Madaraka People’s Movement has filed a lawsuit against the Government of Kenya for arbitrarily denying it registration. The lawsuit names the Registrar of Political Parties, Ms. Lucy Ndungu, as Second Respondent. The handling of Madaraka registration has been clearly substandard and symptomatic of larger problems. It is a significant reflection of the institutionalized system of abuses in the office of the Registrar of Political Parties of Kenya.
The Registrar’s office under Lucy Ndungu has a track record of unprofessional service provision, and serious deficiencies in operations. From October 2009 to the present, Lucy Ndungu and her office has committed separate, distinct and consecutive acts of negligence, abuse of citizens, outrageous and inexcusable mishandling of party registration process tantamount to serious violations of fundamental freedom in the Bill of Rights.
The Madaraka case came up for mention on May 18, 2012 before Hon. Justice Lenaola in the Milimani High Court, Nairobi. It accuses the Registrar and the Government of contravention of rights and fundamental freedoms under articles 4 (2), 10 (a), (b), (d) 19, 20, 21, 22,23, 24, 27, 28, 32, 33, 35, 36, 37, 38, 40, 47, 48 and 50 of the constitution of Kenya 2010, and violation of sections 3, 5, 6, 7 of the Political Parties Act chapter 11 of 2011, as well as articles 25, 28 of the International Covenant on Civil and Political Rights, of which Kenya is a signatory. The alleged violations also contravene the African (Banjul) Charter on Human and Peoples' Rights (Adopted 27 June 1981, OAU Doc. CAB/LEG/67/3 rev. 5, 21 I.L.M. 58 (1982), entered into force 21 October 1986).
Excuse Number 1—Voter Register
Right from the beginning in October 2009, the registrar refused to take the party's application for registration, citing lack of voter register.
Excuse Number 2--Referendum
When voter registration started in February 2010, the next excuse was the referendum.
Excuse Number 3—New Political Parties Act
When the referendum came and went in August 2010, the next excuse was that the new Political Parties Act under the new constitution was not yet enacted.
When the party threatened to file a lawsuit, the registrar eventually caved in and accepted the application and fee of Ksh. 100,000 on December 6, 2010. As per the Political Parties Act, Section 21. (1) “Upon making an application for registration, a political party shall first be provisionally registered and issued with a certificate of provisional registration within thirty days on fulfilling the conditions prescribed in section 18.
The party met all the conditions stated in section 18. Thus, the party expected to hear from the registrar not later than January 6, 2011. Yet, by January 16, 2011, (40 days later), the party had not heard from the registrar. Thus, this was an infringement of Political Parties Act Section 21.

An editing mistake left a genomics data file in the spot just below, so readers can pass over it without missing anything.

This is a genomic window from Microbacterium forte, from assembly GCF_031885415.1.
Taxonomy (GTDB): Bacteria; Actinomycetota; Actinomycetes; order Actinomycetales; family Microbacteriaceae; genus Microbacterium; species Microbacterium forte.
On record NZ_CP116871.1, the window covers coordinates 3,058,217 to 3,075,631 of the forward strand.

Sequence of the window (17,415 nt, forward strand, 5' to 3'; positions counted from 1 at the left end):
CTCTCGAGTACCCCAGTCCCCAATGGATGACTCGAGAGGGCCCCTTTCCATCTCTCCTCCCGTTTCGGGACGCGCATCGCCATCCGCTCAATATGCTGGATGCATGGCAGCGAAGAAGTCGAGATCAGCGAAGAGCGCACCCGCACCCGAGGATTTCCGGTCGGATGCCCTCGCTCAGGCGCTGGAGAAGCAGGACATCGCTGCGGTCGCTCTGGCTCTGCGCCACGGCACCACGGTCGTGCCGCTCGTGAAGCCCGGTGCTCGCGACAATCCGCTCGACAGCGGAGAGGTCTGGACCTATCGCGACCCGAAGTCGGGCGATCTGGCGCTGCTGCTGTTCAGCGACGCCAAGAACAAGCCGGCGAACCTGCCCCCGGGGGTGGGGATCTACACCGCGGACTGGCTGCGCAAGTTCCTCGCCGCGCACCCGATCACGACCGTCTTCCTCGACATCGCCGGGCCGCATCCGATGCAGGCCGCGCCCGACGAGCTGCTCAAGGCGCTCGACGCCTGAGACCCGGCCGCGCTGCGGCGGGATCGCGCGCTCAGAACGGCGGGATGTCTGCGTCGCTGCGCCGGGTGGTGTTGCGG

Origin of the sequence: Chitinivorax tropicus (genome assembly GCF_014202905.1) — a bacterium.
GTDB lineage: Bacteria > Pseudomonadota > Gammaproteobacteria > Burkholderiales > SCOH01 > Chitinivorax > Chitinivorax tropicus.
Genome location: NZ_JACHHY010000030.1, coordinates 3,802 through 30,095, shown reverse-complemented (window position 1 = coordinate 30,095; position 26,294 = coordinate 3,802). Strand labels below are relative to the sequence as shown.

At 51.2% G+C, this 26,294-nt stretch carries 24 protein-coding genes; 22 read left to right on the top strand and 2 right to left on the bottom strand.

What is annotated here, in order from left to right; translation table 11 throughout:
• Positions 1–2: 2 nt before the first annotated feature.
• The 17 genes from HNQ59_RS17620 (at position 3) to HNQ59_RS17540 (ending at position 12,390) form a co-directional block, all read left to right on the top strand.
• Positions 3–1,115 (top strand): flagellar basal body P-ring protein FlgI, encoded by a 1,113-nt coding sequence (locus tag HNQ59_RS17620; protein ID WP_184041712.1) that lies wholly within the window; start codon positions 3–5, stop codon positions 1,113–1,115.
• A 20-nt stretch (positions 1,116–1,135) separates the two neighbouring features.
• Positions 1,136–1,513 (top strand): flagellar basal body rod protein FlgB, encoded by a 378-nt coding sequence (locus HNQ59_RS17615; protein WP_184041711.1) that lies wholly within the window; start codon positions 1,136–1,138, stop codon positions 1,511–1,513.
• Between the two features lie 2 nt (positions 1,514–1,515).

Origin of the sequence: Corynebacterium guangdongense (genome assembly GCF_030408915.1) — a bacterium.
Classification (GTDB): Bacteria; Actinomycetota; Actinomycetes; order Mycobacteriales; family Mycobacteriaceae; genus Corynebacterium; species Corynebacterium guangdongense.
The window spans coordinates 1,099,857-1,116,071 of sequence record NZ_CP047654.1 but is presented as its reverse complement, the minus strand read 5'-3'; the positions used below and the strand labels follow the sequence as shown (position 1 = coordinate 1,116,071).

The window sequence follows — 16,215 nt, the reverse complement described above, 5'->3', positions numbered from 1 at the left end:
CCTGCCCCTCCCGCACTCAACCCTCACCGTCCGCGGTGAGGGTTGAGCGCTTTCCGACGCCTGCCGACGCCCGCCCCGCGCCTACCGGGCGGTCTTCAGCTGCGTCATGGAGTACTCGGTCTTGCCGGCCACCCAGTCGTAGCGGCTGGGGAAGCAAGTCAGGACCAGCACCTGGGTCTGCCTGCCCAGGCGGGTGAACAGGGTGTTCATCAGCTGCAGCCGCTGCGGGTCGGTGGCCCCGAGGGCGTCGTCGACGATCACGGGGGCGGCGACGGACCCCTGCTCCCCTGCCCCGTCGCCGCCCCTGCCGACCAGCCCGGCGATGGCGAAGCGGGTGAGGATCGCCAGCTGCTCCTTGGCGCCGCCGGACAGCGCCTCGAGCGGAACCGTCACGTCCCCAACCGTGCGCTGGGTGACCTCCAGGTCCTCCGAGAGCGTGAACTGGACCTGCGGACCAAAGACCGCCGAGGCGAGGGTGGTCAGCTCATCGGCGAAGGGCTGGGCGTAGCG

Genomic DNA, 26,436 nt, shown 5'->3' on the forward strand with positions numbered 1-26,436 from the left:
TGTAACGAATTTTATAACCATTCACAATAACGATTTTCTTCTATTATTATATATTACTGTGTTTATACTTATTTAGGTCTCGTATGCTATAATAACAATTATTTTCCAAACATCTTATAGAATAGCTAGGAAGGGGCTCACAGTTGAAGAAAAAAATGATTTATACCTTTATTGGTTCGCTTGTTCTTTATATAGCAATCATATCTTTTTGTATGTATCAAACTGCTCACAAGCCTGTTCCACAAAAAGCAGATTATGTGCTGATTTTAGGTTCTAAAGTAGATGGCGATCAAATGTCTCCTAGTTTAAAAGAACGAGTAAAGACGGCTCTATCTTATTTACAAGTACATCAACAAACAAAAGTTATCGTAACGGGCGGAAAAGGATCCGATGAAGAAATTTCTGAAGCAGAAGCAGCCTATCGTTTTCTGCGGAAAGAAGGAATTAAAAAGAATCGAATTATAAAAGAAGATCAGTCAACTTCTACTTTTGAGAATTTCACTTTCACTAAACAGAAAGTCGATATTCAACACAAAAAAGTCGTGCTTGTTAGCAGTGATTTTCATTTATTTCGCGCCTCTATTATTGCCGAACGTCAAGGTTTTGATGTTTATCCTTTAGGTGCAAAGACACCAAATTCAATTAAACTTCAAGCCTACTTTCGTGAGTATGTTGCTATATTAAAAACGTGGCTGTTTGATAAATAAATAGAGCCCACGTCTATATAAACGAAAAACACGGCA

Excuse Number 4—Some People wrote to the Registrar Telling her not to Register the Party
As they expected, (and as the party was preparing to file a case in the High Court) on January 17, 2011, the registrar telephoned party officials stating that she had made a decision. The “decision” was in the form of a letter from the registrar backdated to December 17, 2011 stating that she was in receipt of a letter from some people who have advised her not to register the party.
The Final Excuse- Number 5—The word “Madaraka” is a Legal Entity
After the party’s rebuttal showing that the registrar had no legal basis to refuse registration because some people wrote to her, the registrar verbally informed party officials that she had a new “reason” for refusing to register the party. The new “reason’ was that the name ‘Madaraka’ was “in the constitution” and therefore could not be used in a party name.
She was asked that since the word “Kenya” was in the constitution, did it mean the word ‘Kenya’ was also prohibited in a party name? After realizing that what she was saying did not make any sense, she changed and cited Section 20 (d) of the Political Parties Act. Eventually she put her reasons in writing in a letter dated February 2, 2012:
“This is to inform you that the names suggested do not comply with the Political Parties Act 2011. It is similar to other legal registered entities.” She did not state which these “legal entities” were. The fact of the matter is that Madaraka Party was originally registered on October 23, 2006, and has prior claim to the name. The party waits to hear which entities the registrar has in mind.
Filing of the Case
Once a new lawyer was hired in November 2011, the case was presented to the Political Parties Tribunal in December 2011which expressed inability to handle the matter.
The constitutional case was filed in the High Court in February 2012. The petition to serve the registrar was drawn on March 6th 2012 setting the mention date as April 19, 2012. On that date, the registrar did not even bother to present herself in court. A new mention date was set for May 18, 2012.
The Government Hires a Law Firm to Fight Madaraka
The Counsel for the Registrar (Nyamodi & Advocates hired by taxpayer’s money to frustrate people’s democratic rights) showed up, but in an obvious time wasting tactic, had not yet responded to the petition. This is not to mention that the registrar has at least one full time lawyer in her office named Geraldine Mukele. The Court ordered the registrar to respond by 06.07.2012 so that on that date the parties return to court for direction.